Nen 念 [pronounced “n-ehn”] is mindfulness (or focus), the state and power of being in the “now mind.” In fact, the kanji itself is composed of two kanji components— the upper portion is “now” or “this moment” and the lower portion is shin (or kokoro), “mind” (or “spirit”).
It is hard to imagine a better definition for focus — to have a mind firmly centered in the “now” moment. And of course, the power and benefits of having nen are probably quite clear. Being able to be firmly present in this moment means we can bring to bear all of our strong spirit, developed skills, and determination to the challenges at hand.
Nen 念 is focus, pure and simple.
And as such, it is the "ignition" or the "implementation engine" of our goals (mokuteki read more here) and our purpose (ikigai read more here). As such, it effectively is our to-do list, making our goals actually come to life, and our purpose come to fruition.
(Nen is so important that it generally is one of the four main concepts in the Cycle of Four lecture sequence given every year by Sensei.)
The Power of Concentrated Focus
The difference between having nen and not having nen is like the difference between the light from a lightbulb and the light from a powerful laser. Both are waves of light, but the light from a laser is focused on a particular point, all going in the same direction. The light from the lightbulb is diffuse, spread-out, going in all different directions. Both are light, and both illuminate. But only one of them is strong and powerful, bringing all its energy to bear on one point.
(In fact, it’s interesting to note that light from a laser is said to be “coherent” — that is, all the photons moving in waves in the same direction. Mindfulness is certainly allied with being coherent, and having coherent thoughts contributes to mindfulness.)
Focus is the Sword that Cuts through the Noise
We are surrounded by tremendous calls on our focus, and worse, a tremendous cacophony of nonsense that seeks to drown our focus in the inanity of trivia and meaninglessness.
Think about it for a second: how much "news" actually is actionable and important to you? And yet, our "news" feeds in all their forms – social media, email newsletters, news alerts, and even news publications – are full of either trivia or information that has no real bearing on either your daily life or your long-term thinking.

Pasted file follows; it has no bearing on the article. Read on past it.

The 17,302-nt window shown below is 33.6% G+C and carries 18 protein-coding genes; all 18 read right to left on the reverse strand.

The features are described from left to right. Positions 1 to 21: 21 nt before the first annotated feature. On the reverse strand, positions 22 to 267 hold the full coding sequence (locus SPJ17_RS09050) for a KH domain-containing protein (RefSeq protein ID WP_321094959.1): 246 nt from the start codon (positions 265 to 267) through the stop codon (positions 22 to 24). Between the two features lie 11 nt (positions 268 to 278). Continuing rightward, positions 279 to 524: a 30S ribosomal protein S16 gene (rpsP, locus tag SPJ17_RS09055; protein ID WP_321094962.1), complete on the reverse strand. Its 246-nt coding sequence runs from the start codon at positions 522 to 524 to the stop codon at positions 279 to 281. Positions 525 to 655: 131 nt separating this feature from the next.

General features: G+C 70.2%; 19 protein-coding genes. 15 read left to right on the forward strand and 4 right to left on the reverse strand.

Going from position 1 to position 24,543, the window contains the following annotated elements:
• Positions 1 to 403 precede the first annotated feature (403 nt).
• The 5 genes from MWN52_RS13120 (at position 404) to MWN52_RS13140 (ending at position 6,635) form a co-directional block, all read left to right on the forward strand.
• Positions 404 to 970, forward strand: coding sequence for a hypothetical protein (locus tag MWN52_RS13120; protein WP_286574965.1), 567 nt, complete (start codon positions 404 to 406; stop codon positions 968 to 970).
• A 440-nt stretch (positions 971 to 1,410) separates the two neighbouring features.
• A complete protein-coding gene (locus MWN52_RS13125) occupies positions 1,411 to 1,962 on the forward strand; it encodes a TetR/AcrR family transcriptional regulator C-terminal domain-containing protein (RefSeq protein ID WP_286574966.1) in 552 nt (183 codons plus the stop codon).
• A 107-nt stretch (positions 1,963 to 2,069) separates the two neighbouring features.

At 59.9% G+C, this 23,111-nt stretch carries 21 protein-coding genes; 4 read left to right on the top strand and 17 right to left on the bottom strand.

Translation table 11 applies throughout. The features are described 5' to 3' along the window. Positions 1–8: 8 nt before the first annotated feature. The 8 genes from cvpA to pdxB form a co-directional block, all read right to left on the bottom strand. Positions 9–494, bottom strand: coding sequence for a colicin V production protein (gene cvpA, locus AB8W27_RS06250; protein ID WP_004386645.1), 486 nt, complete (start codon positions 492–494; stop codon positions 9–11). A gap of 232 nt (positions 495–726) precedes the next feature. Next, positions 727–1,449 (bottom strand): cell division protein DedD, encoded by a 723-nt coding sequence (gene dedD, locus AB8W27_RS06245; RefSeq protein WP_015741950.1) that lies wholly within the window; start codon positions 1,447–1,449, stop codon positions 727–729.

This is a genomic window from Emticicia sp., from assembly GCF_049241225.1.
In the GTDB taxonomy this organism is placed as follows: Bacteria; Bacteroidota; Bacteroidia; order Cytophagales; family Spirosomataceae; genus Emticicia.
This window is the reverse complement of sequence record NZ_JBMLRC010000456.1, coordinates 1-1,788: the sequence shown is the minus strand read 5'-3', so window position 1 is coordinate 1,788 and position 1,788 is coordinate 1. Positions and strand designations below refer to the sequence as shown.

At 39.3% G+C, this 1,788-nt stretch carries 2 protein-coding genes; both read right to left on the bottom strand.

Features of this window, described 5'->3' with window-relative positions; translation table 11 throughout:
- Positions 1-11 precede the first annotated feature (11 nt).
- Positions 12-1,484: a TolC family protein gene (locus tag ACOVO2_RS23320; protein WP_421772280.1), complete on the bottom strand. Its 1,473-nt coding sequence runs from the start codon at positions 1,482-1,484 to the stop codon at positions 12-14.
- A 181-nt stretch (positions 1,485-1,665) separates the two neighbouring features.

And in addition to this, there are many calls on our focus that seek to engage us, usually for their own purposes. We are inundated with requests to spend time on projects, meetings, and causes. We are constantly beseeched to buy products and services, most of which we don't really need, and sometimes, don't want.
The combination of all this is an assault on our nen 念 – and if we practice a strong mindfulness, we can use nen as a shield against all these diversions and distractions that seek to take us off the course we have plotted for ourself.
Focus as a Strength Multiplier
We can also view the top part of the kanji as representing a mountain, or a roof perhaps. In both cases, the graphical depiction of “now” calls to mind the protection of a roof over our mind, or the steadfast focus of a mountain in our mind.
Nen, though, is much more. Mindfulness has a multiplying effect in our lives.
Those things to which we are mindful grow stronger, more powerful. Those things of which we are mindful become central to our focus, and therefore get the benefit of our resources and our skills. To be mindful about something is like adding sunlight, water, and fertile soil to the flower of our existence: our lives will grow, blossom, and make great beauty because of it.
Mindfulness, however, is not about being self-absorbed. In fact, self-absorption can lead to many negative things. Many health professionals point to the repeated dwelling on negative ideas, experiences, and concepts as being harmful to us, making us vulnerable to the mistakes and pain of the past.
Rather, Nen teaches us to stay “in this moment, this moment now” rather to creating a false mindfulness, where we are instead present in an imperfect past.
Mindfulness is difficult to practice, and even harder to achieve when we are in difficult situations.
It has often been observed that Nen is easier if we “lead” with our body, instead of our mind. Sometimes focusing on a physical task, even an exercise (kata, as an example) helps to focus our mind to such an extent that extraneous thoughts are pushed aside, and we can focus on Nen.
Need help focusing? To practice Nen, lead with your body, not your mind — especially when Nen is difficult to achieve.
There are many aspects of karatedō that support this kind of mindfulness practice, but none is more apropos than the practice of kata. It has been often observed that
Focus is the Magnifier of Life
And finally, consider this: your experience of life is not based on your life, but on what you pay attention to.
In other words, be mindful to, and with, the important things in your life. Push aside the rest. Those things to which you apply Nen, and which inhabit your Nen, will become your life. You can choose those things, and you can actively cultivate those things.
Do not be the bottle cast adrift on the sea of life, bobbing up and down, and going where the currents might take you. Instead, use Nen to guide the ship of your life on its journey, and choose the ports of call that are important and meaningful to you on your journey, on your path.
If you do this, your goals will move to completion and become real achievements, and your purpose in life will be fulfilled.
|focus, mindfulness (nen) literally, the "now mind"
Editor's Note: This lecture was first delivered by Sensei in San Rafael, California on 5 February 2014, and then again at the Goju Karate NYC Dojo on 9 March 2022, and then more recently at the Goju Karate NYC Dojo on 25 January 2023 and at the Goju Karate NYC Dojo on 24 January 2024.